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New QC music class lets babies make noise with parent approval

WQAD News -

DAVENPORT, Iowa - Music is the universal language that even baby Ellie can understand.

“She loves things that make noise even if they aren’t instruments she loves making noise with things,” says Melissa Fredericks, Ellie’s mother.

It’s all about the notes and rhythm, associating those musical patterns with different memories or feelings – something Fredericks can understand.

“As a teacher I like to try and expose her to as many things as I can,” Fredericks stresses.

“They sing songs they already know, maybe some new songs, and interact with other moms and other babies and other dads too,” says Sarah Hepner, the class teacher and mother of three.

She started the class after she had her third baby this year.

“We have been singing songs at home, having a lot of fun, and thought this would be a great thing to bring to other moms and other babies to have a real great time,” Hepner says.

Through music, parents can connect with their little ones.

“It’s nice that I can have special time with her and know that it’s benefiting her too,” Fredericks comments.

In return, the baby learns more about communication.

“If a baby is trying to gesture something to you, if you put it in a song it’s easier for them to learn,” Hepner explains.

And while Ellie isn’t going to be on top of the charts in one day.  The universal language is something that will help her hit the right notes later in life.

“I think the more things we can expose her to the more well rounded she will be.  It will kind of shape what she likes as she gets older,” says Fredericks.

Holiday Hop kicks off the season in downtown Moline

WQAD News -

MOLINE, Illinois-- After the first measurable snowfall of the year, it was the perfect scene for the second annual Holiday Hop in downtown Moline.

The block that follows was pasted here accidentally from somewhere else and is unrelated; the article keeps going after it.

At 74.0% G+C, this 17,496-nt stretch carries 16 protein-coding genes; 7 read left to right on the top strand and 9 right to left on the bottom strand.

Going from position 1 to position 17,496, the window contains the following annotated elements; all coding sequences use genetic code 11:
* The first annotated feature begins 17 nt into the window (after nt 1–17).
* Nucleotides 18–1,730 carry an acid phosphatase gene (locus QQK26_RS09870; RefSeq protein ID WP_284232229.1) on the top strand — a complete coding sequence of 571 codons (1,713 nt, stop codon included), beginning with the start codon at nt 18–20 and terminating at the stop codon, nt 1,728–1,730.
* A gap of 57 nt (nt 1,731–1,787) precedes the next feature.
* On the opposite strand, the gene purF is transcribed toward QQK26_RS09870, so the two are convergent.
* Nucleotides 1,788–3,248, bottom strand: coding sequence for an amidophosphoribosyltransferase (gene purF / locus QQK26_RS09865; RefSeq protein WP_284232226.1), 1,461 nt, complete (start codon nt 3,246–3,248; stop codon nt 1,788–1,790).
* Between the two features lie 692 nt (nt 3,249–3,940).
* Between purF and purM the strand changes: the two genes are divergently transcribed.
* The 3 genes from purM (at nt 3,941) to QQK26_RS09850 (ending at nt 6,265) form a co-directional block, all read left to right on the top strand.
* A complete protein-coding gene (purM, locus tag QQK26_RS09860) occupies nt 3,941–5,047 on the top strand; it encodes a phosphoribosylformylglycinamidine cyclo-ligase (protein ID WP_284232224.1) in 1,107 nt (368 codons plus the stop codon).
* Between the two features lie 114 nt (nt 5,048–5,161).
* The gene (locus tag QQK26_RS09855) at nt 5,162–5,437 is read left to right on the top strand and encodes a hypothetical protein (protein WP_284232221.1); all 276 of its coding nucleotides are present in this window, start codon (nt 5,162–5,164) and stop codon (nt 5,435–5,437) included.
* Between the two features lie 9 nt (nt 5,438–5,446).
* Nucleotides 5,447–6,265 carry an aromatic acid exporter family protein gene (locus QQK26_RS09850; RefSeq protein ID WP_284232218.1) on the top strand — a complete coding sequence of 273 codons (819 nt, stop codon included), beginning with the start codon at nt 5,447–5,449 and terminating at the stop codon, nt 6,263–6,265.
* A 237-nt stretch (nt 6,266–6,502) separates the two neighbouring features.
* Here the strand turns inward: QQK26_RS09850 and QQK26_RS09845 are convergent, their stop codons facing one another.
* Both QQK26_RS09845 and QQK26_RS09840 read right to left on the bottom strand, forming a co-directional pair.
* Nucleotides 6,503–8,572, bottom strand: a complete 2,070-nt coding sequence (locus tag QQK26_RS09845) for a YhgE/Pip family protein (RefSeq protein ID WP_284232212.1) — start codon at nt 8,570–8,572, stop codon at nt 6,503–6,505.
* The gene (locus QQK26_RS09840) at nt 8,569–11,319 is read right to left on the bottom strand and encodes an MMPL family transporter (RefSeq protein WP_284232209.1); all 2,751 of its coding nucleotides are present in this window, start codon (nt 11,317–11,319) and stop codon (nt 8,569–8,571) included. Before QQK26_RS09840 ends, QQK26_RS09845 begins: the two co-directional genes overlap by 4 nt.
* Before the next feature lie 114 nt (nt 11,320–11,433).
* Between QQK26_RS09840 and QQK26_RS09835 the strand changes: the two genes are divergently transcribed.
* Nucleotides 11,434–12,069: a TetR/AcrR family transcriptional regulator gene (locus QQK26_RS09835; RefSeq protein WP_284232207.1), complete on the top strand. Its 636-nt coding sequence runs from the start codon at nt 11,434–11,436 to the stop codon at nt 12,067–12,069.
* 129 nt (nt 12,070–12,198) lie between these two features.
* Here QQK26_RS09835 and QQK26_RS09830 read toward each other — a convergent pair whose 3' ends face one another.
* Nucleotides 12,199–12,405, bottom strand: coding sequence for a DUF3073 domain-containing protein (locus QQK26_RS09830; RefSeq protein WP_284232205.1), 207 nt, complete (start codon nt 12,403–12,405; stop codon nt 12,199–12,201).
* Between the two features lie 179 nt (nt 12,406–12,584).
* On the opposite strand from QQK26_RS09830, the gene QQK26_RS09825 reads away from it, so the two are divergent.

The event is sponsored by the Moline Centre, a division of the Quad Cities Chamber of Commerce, and is designed to support local businesses ahead of the holiday season.

“Our biggest sales for the year are in the month of December," says Rebecca Burns, owner of The Shameless Chocoholic. "There aren’t too many people out there that are chocoholics so it fits right in.”

The chocolate-connoisseur was showing off her fudges and confections during the annual event, serving up warm hot-cocoa and homemade marshmallows.

“It’s always fun with the samples and the hot cocoa, and you get some ideas for what we might want to do for family or get for family," says Alyssa Schmidt, who was checking out the shop with her daughter and her friend.

Beyond sweets, people were able to check out special deals at local barbers and salons, pizza places and bars.

The DIY Craft Lounge, a brand-new downtown store, was hosting a craft night.

“The glow on people’s faces when they’re done," owner Amanda Bautista says. "They had a good time with whoever they came with. And they say, ‘I did that. It really does look good.'"

The lounge offers a place to craft, from string art to pottery painting.

Bautista says it's a great way to spend the chilly winter days inside or create something for someone else.

The weather right now is also having an impression on people.